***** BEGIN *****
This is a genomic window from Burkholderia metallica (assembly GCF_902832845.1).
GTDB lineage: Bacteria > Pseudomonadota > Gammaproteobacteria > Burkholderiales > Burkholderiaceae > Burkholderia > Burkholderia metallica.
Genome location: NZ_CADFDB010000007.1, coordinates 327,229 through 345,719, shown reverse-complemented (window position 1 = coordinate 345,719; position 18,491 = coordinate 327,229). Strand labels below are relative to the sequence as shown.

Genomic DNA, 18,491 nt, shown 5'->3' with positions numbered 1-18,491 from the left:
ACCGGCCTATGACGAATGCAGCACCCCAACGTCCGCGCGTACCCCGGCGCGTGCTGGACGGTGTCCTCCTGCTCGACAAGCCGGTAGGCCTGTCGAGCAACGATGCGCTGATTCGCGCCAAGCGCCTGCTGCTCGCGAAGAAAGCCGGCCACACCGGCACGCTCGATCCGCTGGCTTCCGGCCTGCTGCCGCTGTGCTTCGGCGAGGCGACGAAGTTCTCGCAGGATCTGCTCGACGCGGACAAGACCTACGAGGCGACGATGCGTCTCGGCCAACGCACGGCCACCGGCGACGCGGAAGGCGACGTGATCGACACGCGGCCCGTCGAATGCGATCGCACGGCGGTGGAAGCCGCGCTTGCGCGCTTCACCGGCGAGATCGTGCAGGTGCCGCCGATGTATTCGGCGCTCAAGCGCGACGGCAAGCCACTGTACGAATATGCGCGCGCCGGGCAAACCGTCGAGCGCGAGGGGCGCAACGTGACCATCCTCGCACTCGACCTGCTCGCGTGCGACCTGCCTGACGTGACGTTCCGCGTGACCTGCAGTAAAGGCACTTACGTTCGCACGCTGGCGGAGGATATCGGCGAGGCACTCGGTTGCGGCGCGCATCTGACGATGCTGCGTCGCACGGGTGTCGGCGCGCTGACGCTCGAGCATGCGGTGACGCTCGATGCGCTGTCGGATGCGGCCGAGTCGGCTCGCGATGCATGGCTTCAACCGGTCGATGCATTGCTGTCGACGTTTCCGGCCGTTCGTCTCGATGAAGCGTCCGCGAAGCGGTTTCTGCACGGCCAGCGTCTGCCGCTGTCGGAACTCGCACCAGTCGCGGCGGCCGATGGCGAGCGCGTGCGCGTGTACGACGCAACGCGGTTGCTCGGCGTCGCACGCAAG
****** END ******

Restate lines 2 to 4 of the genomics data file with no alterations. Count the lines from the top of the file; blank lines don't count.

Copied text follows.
GTDB lineage: Bacteria > Pseudomonadota > Gammaproteobacteria > Burkholderiales > Burkholderiaceae > Burkholderia > Burkholderia metallica.
Genome location: NZ_CADFDB010000007.1, coordinates 327,229 through 345,719, shown reverse-complemented (window position 1 = coordinate 345,719; position 18,491 = coordinate 327,229). Strand labels below are relative to the sequence as shown.

Genomic DNA, 18,491 nt, shown 5'->3' with positions numbered 1-18,491 from the left: